Easter: Beneath the Symbols ~ BENEATH THE SURFACE with PAUL MURANO

By: Paul Murano – April, 2019

In April the world celebrates Easter. Most people celebrate its secular dimension merely as a spring ritual – with the Easter bunny, Easter egg hunts, and lots of chocolate eating. This is similar to how most people celebrate the secular dimension of Christmas – as a winter holiday with the mythical Santa Claus, elves, reindeer, and Frosty. I happen to love the secular dimensions of these two great holidays. Their symbolism speaks loudly about the real meanings of these holy days.

As for Easter, bunnies and eggs symbolize new life evident throughout spring. This points to the profound reality of Easter – the day Jesus Christ conquered man’s number one enemy: death. As spring signifies a renewal of life in nature, Easter signifies the renewal of life in humanity through the resurrection. God took on human nature to transform it by defeating death and re-offering man the eternal life was rejected in the original garden (of Eden).

What does this mean? Easter celebrates the “first fruits” of the harvest (1 Cor 15:20). Anyone who knows agriculture will understand that ‘first fruits’ are picked early. At the right time the rest of what was planted will also be harvested. Christ is the first fruits of the new creation with His Resurrection on the “eighth day”. Man now shares in the spiritual fruits of His resurrection;

and at the end of history, the Great Harvester will gather the rest of His harvest into His divine Bosom, by separating the sheep from the goats (Mt 25:32), and the weeds from the wheat (Mt 13:30), saying to those on His left, “Depart from me, you accursed, into the eternal fire prepared for the devil and his angels” (Mt 25:41), and to those on His right, “Come, you who are blessed by my Father. Inherit the kingdom prepared for you from the foundation of the world” (Mt 25:34). For those who through baptism and faith follow Christ like a body follows its Head, they too will be raised on the last day.

Easter olds a promise. It is the day that each and every person with faith can be assured their present sufferings, and there are plenty of them, are but temporary trials in making us stronger. No wimps can enter the kingdom of heaven. Sons of Adam who inherited death must be spiritually transformed by the new Adam (Christ) in order to be fit for resurrection.

Pre-Christian philosophers figured that out through reason alone that the human soul survives bodily death, since spirit does not decompose or disintegrate. The ancient Greeks and Jews further recognized that these disembodied souls were not happy, in Hades and Sheol respectively. In fact, they were quite the contrary since they were still in their sins and outside the gates of heaven, not yet opened by the justice Christ won for mankind. Yet, Easter celebrates more than the immortality of the soul. Easter is also about the resurrection of the body. Recall that Jesus’ tomb was empty. He was not simply a ghost after conquering death (Lk 24:39). The entire person united to Christ is transformed, body and soul, by the divine life of grace in the resurrection. As Aquinas mentions, the resurrected person in heaven will be as if s/he is at the height of youthful perfection, and then transformed into something whose beauty and splendor we cannot fathom.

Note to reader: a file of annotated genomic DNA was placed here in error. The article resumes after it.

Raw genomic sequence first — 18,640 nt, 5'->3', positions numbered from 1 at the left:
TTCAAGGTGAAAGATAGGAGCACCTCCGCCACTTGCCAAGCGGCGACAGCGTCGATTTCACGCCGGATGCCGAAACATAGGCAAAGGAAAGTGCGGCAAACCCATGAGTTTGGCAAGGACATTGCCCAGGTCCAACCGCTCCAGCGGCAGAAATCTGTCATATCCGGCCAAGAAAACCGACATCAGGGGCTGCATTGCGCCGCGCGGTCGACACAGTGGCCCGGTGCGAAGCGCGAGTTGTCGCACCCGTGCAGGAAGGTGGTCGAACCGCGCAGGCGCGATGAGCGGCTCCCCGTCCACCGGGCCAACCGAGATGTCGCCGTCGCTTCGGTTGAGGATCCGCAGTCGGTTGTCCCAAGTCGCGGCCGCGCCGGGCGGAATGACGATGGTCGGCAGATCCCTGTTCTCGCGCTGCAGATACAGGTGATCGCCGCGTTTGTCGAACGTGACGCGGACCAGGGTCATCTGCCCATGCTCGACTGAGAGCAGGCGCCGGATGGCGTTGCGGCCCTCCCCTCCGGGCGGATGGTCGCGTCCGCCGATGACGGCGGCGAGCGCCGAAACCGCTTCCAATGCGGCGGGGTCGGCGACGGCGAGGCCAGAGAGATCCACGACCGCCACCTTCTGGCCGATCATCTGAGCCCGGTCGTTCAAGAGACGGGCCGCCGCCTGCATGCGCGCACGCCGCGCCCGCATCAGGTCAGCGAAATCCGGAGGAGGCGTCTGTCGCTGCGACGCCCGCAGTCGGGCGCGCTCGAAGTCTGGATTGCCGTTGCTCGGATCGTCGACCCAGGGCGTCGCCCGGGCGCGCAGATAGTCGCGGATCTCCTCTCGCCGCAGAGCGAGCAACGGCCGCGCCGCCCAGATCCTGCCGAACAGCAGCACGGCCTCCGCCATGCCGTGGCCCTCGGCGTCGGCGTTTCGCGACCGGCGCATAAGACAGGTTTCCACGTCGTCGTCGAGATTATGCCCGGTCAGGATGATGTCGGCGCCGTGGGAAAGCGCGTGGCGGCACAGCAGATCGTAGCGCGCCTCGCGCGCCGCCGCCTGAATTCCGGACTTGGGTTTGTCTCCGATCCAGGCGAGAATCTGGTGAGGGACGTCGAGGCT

Christ Himself by His own post-resurrection appearances gives us some hints of what this may be like. His risen glorified body was gifted with four supernatural gifts: subtlety (it could pass through walls), agility (the ability to travel at will, without the drudgery of having to move between point A and point B), impassibility (freedom from suffering, death, and every bodily imperfection), and glory (the unimaginable grandeur that Christ displayed at the transfiguration (Mt 17:2) and the walk to Emmaus (Lk 24: 16, 31).

So while Easter is a spring holiday with all the trappings of natural symbolism that points to a supernatural reality, one ought never allow the symbols to take priority. Easter celebrates the central moment of the God-man experience. As St. Paul reminds us, “If Christ has not been raised, your faith is vain; you are still in your sins” (1 Cor 15:17). Yet, Paul, an eye witness to the risen Christ, confidently states: “What no eye has seen, nor ear heard, nor the heart of man conceived, [is} what God has prepared for those who love him” (1 Cor 2:9). It will be a never-ending experience in which, “He will wipe every tear from their eyes, and there shall be no more death or mourning, wailing or pain, [for] the old order has passed away” (Rev 21:4).

This is what Easter celebrates. Let us celebrate in good conscience – unlike the unprepared virgins who ran out of oil (Mt 25:1-13), forcing the risen Christ at heaven’s gate to say: “I do not know you” (Mt 25:12).

Paul Murano is a college instructor of philosophy and theology and talk host of Beneath the Surface radio show and podcast. Paul speaks on topics relating to faith and reason, and is a solo musician who plays oldies and originals. E-mail Paul at PJDM@aol.com and check out his website at paulmurano.com.